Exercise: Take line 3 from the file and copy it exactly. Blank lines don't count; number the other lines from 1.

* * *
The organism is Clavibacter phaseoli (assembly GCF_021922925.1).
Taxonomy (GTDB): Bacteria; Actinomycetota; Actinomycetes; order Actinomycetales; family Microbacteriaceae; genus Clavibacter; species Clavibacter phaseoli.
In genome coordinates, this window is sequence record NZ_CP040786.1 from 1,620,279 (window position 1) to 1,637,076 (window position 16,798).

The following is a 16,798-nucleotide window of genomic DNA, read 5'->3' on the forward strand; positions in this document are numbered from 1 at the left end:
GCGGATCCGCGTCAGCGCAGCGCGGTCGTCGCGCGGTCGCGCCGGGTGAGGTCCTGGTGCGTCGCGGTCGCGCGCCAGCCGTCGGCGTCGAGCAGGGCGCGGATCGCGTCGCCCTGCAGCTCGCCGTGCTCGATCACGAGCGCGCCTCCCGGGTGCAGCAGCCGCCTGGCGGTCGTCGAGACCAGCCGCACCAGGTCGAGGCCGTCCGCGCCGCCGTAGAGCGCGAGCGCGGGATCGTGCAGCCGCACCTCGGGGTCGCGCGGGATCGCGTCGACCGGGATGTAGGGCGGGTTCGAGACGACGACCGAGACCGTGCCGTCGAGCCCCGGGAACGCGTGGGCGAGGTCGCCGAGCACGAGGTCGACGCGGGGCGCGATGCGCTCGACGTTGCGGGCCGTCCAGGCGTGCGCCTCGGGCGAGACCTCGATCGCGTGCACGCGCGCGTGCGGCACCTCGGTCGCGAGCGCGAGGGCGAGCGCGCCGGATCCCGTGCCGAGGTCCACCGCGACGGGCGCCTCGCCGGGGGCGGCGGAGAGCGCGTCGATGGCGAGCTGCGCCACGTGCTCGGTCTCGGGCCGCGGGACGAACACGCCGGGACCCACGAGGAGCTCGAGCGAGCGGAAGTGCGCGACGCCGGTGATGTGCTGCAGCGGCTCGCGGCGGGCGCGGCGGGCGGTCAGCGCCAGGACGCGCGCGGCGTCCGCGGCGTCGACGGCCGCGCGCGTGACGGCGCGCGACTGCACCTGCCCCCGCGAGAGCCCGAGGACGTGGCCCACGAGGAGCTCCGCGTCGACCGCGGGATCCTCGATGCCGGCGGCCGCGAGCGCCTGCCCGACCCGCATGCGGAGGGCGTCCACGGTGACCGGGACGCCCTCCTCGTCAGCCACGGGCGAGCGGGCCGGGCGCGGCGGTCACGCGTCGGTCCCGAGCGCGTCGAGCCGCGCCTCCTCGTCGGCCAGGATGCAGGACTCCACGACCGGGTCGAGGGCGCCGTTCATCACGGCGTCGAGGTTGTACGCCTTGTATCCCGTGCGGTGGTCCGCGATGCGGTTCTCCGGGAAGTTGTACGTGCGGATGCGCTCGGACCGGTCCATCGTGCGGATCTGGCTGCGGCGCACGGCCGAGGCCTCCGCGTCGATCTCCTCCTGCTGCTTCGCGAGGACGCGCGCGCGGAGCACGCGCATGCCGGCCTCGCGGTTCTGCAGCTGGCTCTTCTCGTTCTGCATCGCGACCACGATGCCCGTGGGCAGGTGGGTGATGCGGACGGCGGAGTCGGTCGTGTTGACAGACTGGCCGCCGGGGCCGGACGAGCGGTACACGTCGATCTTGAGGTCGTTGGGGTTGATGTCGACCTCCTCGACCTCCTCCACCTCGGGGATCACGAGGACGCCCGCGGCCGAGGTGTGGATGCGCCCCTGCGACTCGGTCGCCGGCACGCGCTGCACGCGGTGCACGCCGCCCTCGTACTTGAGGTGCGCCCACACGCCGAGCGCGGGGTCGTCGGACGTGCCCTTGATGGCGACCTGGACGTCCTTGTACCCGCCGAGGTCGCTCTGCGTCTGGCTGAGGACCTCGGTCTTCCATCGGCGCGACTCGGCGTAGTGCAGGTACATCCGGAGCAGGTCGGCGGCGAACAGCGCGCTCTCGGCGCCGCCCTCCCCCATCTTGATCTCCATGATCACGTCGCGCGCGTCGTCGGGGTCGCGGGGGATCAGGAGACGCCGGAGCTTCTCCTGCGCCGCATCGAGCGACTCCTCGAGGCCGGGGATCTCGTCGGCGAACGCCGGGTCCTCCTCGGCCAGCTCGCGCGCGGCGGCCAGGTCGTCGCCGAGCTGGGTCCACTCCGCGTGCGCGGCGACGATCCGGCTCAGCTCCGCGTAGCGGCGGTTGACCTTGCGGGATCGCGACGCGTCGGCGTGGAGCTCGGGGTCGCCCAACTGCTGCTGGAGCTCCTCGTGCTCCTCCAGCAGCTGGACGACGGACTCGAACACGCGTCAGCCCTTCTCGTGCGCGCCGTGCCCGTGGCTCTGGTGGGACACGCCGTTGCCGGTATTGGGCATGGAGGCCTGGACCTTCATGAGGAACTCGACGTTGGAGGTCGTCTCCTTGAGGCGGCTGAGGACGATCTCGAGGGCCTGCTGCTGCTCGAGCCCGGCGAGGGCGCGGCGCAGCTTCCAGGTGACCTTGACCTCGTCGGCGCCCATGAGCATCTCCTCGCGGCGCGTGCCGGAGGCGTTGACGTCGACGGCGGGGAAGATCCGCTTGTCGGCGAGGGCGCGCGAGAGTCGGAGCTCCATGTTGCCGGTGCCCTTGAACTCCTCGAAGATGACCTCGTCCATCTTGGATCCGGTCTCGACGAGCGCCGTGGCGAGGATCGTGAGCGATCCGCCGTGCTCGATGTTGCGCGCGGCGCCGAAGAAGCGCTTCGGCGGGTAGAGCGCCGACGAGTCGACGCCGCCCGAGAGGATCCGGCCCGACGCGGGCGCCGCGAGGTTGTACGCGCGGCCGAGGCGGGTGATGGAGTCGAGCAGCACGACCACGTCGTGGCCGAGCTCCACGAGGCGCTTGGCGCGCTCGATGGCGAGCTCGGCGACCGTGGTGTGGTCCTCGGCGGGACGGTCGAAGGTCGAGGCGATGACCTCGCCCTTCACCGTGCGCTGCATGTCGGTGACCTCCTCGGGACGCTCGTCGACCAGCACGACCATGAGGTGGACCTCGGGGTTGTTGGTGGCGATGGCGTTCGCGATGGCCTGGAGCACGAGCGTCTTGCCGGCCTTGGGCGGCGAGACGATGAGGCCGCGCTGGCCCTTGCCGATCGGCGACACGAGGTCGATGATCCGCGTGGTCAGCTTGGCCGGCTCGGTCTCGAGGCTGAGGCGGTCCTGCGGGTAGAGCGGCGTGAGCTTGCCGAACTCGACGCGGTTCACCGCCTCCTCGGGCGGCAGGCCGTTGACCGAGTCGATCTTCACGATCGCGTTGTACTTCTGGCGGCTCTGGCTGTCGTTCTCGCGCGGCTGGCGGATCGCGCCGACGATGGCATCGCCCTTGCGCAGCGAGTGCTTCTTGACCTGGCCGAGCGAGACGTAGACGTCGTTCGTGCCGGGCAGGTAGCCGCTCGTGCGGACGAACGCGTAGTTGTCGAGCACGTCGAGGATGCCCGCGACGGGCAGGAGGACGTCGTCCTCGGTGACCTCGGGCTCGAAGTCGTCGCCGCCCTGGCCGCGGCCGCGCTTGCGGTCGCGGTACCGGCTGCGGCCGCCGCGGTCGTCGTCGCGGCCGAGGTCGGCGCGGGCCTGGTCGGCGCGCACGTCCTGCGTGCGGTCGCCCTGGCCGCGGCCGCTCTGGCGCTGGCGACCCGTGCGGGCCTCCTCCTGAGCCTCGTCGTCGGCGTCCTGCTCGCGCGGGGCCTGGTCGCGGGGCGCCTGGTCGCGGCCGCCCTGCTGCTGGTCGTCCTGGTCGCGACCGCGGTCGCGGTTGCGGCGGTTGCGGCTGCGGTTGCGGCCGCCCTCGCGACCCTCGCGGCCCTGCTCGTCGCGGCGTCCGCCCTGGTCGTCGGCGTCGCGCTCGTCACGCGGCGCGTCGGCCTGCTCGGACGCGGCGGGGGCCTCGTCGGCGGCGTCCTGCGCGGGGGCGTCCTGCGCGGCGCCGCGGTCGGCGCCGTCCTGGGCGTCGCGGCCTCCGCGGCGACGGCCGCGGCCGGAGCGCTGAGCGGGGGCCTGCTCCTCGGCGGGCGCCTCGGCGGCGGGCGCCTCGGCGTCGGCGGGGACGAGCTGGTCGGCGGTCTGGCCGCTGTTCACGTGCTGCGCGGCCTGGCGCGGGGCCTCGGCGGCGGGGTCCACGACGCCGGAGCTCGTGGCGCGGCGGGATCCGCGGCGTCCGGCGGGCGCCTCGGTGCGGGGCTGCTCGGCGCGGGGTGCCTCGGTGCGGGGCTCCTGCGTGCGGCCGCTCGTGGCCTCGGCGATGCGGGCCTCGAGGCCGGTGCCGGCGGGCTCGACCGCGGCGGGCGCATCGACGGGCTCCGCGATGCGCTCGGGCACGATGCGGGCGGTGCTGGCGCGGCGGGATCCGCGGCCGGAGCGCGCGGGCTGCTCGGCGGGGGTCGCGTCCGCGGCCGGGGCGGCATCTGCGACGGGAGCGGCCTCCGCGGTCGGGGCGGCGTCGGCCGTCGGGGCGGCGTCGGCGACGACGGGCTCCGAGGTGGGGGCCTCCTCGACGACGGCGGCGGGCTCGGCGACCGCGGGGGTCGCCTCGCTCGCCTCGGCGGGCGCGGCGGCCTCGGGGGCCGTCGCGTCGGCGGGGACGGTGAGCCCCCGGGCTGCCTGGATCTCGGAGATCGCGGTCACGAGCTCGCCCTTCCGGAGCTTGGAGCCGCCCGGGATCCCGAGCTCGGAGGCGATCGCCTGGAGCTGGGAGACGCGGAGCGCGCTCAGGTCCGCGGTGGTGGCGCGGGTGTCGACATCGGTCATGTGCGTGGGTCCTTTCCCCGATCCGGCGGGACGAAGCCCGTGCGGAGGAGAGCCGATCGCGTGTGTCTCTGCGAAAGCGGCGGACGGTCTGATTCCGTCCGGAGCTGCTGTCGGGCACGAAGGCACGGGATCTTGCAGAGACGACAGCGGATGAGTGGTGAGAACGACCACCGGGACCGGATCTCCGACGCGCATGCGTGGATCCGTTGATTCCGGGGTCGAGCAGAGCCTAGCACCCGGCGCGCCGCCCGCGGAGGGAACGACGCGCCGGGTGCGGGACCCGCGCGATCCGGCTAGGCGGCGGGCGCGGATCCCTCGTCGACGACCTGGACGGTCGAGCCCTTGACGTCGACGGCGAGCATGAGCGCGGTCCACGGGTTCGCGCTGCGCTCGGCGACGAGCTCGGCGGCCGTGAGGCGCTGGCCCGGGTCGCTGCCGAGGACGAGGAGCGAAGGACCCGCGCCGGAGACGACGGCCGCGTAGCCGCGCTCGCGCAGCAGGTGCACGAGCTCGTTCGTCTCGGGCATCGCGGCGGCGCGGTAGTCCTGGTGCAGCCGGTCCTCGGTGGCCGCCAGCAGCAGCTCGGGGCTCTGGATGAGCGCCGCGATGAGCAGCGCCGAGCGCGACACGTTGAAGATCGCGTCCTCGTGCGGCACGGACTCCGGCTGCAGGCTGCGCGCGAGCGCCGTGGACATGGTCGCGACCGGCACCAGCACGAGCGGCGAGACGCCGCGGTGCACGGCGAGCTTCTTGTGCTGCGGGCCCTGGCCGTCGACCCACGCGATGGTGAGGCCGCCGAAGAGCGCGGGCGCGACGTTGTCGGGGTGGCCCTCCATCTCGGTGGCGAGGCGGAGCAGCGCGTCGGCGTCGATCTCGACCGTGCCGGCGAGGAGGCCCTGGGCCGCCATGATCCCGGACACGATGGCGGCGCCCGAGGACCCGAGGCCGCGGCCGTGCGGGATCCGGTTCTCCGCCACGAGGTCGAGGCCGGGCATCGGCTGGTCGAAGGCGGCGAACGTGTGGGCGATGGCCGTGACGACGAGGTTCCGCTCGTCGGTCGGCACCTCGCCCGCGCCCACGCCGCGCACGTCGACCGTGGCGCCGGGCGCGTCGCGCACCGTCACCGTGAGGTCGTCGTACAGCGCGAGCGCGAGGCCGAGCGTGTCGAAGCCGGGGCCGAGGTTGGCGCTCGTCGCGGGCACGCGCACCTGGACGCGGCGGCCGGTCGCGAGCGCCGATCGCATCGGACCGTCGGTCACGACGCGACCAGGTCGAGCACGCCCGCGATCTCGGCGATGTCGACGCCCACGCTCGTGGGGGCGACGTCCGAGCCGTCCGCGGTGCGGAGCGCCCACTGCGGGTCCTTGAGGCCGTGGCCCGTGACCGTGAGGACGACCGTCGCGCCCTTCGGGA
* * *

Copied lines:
In genome coordinates, this window is sequence record NZ_CP040786.1 from 1,620,279 (window position 1) to 1,637,076 (window position 16,798).